Why even smart people put tribe before truth. "[P]roficient reasoners [use] their analytical skills to ferret out evidence that supports their group's position, while rationalizing dismissal of such evidence when it undermines their side's beliefs."
Why Smart People Are Vulnerable to Putting Tribe Before Truth - Scientific American Blog Network
Science literacy, cognitive reflection, and even "actively open-minded thinking" make people even more prone to bend evidence in favor of the party line. Science curiosity is the best antidote.
Intelligence and reasoning ability may further polarization. Curiosity, though, may decrease it and improve understanding other perspectives. From at
An antidote to politically-biased information processing: science curiosity.
Why science literacy makes no difference to peoples' stances on controversial issues - it's all about allegiance to the tribe: by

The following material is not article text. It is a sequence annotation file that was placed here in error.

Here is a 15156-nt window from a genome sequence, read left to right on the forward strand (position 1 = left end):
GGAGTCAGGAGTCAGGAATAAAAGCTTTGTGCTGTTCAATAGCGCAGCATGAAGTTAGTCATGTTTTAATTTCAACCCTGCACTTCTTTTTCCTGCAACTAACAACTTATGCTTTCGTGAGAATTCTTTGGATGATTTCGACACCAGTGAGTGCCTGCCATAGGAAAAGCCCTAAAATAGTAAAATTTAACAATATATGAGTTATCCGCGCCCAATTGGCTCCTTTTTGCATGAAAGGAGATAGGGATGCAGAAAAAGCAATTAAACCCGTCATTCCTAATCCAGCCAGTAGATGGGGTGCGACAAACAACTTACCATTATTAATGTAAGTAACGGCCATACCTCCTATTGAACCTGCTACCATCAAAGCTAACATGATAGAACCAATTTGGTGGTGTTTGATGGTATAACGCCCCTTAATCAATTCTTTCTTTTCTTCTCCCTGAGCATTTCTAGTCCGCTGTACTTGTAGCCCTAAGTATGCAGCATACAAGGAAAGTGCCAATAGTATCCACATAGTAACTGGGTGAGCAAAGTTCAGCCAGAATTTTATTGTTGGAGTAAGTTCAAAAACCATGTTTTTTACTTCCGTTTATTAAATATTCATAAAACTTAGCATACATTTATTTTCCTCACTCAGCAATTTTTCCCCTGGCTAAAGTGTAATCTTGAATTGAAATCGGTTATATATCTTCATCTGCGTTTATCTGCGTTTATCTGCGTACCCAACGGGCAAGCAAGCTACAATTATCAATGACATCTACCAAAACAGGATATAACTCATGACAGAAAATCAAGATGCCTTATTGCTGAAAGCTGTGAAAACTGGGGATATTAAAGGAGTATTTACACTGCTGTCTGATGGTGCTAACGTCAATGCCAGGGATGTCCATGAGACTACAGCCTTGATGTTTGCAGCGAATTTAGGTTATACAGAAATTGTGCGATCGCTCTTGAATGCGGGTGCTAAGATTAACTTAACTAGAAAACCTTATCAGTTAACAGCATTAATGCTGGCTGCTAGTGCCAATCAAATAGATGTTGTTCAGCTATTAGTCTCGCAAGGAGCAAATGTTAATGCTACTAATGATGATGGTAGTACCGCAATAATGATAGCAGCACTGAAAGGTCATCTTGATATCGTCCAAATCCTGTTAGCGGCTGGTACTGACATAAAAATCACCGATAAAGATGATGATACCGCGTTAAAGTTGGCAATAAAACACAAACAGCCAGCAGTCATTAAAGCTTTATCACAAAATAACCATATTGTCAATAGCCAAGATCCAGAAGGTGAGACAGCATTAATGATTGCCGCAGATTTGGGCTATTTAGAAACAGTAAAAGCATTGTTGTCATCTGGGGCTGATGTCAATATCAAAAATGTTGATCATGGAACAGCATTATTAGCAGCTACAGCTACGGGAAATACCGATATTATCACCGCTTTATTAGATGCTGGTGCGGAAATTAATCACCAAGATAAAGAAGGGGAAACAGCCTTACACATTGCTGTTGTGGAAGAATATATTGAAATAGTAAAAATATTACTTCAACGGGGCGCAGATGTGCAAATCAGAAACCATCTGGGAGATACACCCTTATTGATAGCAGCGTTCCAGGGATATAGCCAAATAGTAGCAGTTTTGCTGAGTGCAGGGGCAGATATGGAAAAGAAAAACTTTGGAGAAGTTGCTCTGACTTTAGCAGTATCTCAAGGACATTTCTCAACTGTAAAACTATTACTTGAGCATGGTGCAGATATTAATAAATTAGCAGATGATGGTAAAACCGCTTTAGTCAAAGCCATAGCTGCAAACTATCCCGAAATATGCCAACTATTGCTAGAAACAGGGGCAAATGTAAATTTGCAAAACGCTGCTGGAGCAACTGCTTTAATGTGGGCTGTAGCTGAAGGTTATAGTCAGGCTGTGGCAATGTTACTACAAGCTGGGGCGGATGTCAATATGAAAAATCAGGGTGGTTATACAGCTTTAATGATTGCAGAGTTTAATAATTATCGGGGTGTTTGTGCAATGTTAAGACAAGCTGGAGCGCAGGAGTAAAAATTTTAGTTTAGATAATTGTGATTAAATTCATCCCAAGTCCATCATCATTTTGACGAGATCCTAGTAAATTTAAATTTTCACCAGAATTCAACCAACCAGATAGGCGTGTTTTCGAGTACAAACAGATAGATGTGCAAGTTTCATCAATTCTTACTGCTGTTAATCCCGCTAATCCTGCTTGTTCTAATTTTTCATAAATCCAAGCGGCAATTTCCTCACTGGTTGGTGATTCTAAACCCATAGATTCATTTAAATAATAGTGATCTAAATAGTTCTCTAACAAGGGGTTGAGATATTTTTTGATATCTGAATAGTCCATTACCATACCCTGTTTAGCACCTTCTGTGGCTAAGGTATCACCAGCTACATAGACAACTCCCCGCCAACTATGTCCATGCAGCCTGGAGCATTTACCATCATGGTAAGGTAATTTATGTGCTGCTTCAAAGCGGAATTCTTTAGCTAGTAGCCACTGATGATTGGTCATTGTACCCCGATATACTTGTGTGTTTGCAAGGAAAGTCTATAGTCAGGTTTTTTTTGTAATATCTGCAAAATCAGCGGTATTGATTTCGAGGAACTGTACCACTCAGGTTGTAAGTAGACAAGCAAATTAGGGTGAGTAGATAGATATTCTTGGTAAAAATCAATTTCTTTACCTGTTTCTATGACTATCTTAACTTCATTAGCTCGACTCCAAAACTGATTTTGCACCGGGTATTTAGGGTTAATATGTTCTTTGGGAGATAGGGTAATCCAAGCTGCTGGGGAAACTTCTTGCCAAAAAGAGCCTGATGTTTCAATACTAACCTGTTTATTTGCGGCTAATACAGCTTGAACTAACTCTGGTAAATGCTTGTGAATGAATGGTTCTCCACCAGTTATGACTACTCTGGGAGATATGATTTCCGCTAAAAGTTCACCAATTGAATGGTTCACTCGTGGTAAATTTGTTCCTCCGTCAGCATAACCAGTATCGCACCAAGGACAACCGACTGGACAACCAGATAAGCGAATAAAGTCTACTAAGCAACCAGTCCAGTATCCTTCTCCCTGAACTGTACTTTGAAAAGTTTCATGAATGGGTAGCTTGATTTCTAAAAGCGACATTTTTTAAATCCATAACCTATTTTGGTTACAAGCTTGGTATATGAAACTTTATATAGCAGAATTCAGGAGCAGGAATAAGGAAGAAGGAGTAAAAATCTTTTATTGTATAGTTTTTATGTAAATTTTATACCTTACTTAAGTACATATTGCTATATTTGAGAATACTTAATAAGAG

If you want to understand the cutting edge of sci-comm science, why more information *doesn't* fix denialism, or how you actually change minds with science, read Dan Kahan's work. He very nicely summarized it for us!
Why more scientific knowledge doesn't change the mind of a science denialist.
Why more information doesn't change the mind of a denialist.
Smart people aren't immune to cognitive bias: they're better at it.
Interesting piece summarising evidence for a suspicion I've long held: Better scientific reasoning ability doesn't make political partisans more objective, but instead allows them to be partisan with greater skill.
Why Smart People Are Vulnerable to Putting Tribe Before Truth - Scientific American Blog Network
Dan Kahan describes Lord-Ross-Lepper-ish effects on polarization over scientific facts, w/ further entrenchment assoc. w/ greater - cognitive reflection - open-minded thinking - numeracy - science literacy Curious what think?
Science literacy is important, but without the parallel trait of "science curiosity," it can lead us astray
Science literacy is important, but without the parallel trait of "science curiosity," it can lead us astray